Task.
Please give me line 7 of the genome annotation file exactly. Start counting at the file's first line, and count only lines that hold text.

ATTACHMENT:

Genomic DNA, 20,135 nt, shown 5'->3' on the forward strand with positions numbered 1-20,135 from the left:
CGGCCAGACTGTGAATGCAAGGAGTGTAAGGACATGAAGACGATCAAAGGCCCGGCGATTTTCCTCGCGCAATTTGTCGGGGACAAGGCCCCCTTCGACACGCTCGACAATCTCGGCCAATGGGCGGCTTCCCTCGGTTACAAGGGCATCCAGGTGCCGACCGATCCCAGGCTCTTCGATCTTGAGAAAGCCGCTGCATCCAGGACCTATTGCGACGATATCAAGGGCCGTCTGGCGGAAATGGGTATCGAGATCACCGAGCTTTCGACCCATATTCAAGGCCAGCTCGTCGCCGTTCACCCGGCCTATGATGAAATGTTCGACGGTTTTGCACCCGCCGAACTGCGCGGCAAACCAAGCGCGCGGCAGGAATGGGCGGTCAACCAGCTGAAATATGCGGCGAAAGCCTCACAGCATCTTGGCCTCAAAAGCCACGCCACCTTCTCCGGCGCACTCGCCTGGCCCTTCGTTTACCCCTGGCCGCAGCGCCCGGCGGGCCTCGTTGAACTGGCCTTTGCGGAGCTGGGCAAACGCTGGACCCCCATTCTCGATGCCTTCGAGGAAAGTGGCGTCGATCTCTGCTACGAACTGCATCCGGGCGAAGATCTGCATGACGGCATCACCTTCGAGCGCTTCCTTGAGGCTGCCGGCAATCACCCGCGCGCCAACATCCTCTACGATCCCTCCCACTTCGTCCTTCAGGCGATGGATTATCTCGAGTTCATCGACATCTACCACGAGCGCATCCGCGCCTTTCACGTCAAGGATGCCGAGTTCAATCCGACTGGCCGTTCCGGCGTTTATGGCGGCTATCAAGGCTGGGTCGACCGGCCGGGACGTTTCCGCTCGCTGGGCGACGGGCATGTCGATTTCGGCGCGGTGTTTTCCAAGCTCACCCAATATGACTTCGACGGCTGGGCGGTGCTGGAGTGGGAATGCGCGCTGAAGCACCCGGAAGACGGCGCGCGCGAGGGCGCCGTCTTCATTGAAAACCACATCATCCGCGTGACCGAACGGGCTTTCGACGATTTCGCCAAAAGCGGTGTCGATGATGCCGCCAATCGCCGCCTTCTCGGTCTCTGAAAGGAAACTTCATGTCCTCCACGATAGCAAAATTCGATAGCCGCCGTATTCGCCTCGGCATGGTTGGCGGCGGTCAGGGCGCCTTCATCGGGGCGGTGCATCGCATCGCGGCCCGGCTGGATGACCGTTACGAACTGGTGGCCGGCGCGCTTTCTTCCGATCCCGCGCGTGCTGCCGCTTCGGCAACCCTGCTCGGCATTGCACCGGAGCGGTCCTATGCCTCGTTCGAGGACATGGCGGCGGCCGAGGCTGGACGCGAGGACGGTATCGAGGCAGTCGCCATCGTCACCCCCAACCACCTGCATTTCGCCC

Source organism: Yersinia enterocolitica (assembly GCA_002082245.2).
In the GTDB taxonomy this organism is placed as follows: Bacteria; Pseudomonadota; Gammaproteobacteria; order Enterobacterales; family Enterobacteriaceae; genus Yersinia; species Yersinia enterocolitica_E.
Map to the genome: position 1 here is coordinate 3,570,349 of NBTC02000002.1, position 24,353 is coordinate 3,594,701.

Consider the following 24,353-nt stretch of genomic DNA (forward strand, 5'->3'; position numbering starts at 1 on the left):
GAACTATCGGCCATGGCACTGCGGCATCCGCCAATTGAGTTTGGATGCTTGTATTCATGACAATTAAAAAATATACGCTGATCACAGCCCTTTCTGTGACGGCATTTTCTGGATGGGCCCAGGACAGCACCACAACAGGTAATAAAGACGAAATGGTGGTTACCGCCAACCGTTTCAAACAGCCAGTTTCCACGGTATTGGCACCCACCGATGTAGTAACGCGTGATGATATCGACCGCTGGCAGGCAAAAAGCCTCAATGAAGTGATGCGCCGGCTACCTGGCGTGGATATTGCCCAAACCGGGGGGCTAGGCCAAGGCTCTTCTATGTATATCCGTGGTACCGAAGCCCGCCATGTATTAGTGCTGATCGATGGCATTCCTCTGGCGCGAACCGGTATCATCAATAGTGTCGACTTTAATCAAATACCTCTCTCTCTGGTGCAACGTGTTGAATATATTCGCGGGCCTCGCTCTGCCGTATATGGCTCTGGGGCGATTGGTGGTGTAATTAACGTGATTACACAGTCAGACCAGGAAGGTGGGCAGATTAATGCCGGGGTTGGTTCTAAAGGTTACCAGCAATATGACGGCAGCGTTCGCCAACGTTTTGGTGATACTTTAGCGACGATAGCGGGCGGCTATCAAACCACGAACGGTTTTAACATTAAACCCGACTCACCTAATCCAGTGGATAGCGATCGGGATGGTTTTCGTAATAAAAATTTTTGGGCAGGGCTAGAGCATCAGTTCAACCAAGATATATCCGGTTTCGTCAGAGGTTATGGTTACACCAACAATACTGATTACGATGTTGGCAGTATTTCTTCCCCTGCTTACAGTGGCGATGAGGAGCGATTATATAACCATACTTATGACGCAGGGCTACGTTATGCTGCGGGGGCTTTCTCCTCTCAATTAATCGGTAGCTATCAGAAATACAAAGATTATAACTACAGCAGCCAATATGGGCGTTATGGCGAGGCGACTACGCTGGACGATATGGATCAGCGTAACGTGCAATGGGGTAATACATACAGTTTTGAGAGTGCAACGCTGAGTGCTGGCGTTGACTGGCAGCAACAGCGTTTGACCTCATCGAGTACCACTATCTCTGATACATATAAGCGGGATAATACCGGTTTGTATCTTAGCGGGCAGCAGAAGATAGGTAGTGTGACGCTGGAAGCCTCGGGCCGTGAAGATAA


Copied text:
GAACTATCGGCCATGGCACTGCGGCATCCGCCAATTGAGTTTGGATGCTTGTATTCATGACAATTAAAAAATATACGCTGATCACAGCCCTTTCTGTGACGGCATTTTCTGGATGGGCCCAGGACAGCACCACAACAGGTAATAAAGACGAAATGGTGGTTACCGCCAACCGTTTCAAACAGCCAGTTTCCACGGTATTGGCACCCACCGATGTAGTAACGCGTGATGATATCGACCGCTGGCAGGCAAAAAGCCTCAATGAAGTGATGCGCCGGCTACCTGGCGTGGATATTGCCCAAACCGGGGGGCTAGGCCAAGGCTCTTCTATGTATATCCGTGGTACCGAAGCCCGCCATGTATTAGTGCTGATCGATGGCATTCCTCTGGCGCGAACCGGTATCATCAATAGTGTCGACTTTAATCAAATACCTCTCTCTCTGGTGCAACGTGTTGAATATATTCGCGGGCCTCGCTCTGCCGTATATGGCTCTGGGGCGATTGGTGGTGTAATTAACGTGATTACACAGTCAGACCAGGAAGGTGGGCAGATTAATGCCGGGGTTGGTTCTAAAGGTTACCAGCAATATGACGGCAGCGTTCGCCAACGTTTTGGTGATACTTTAGCGACGATAGCGGGCGGCTATCAAACCACGAACGGTTTTAACATTAAACCCGACTCACCTAATCCAGTGGATAGCGATCGGGATGGTTTTCGTAATAAAAATTTTTGGGCAGGGCTAGAGCATCAGTTCAACCAAGATATATCCGGTTTCGTCAGAGGTTATGGTTACACCAACAATACTGATTACGATGTTGGCAGTATTTCTTCCCCTGCTTACAGTGGCGATGAGGAGCGATTATATAACCATACTTATGACGCAGGGCTACGTTATGCTGCGGGGGCTTTCTCCTCTCAATTAATCGGTAGCTATCAGAAATACAAAGATTATAACTACAGCAGCCAATATGGGCGTTATGGCGAGGCGACTACGCTGGACGATATGGATCAGCGTAACGTGCAATGGGGTAATACATACAGTTTTGAGAGTGCAACGCTGAGTGCTGGCGTTGACTGGCAGCAACAGCGTTTGACCTCATCGAGTACCACTATCTCTGATACATATAAGCGGGATAATACCGGTTTGTATCTTAGCGGGCAGCAGAAGATAGGTAGTGTGACGCTGGAAGCCTCGGGCCGTGAAGATAA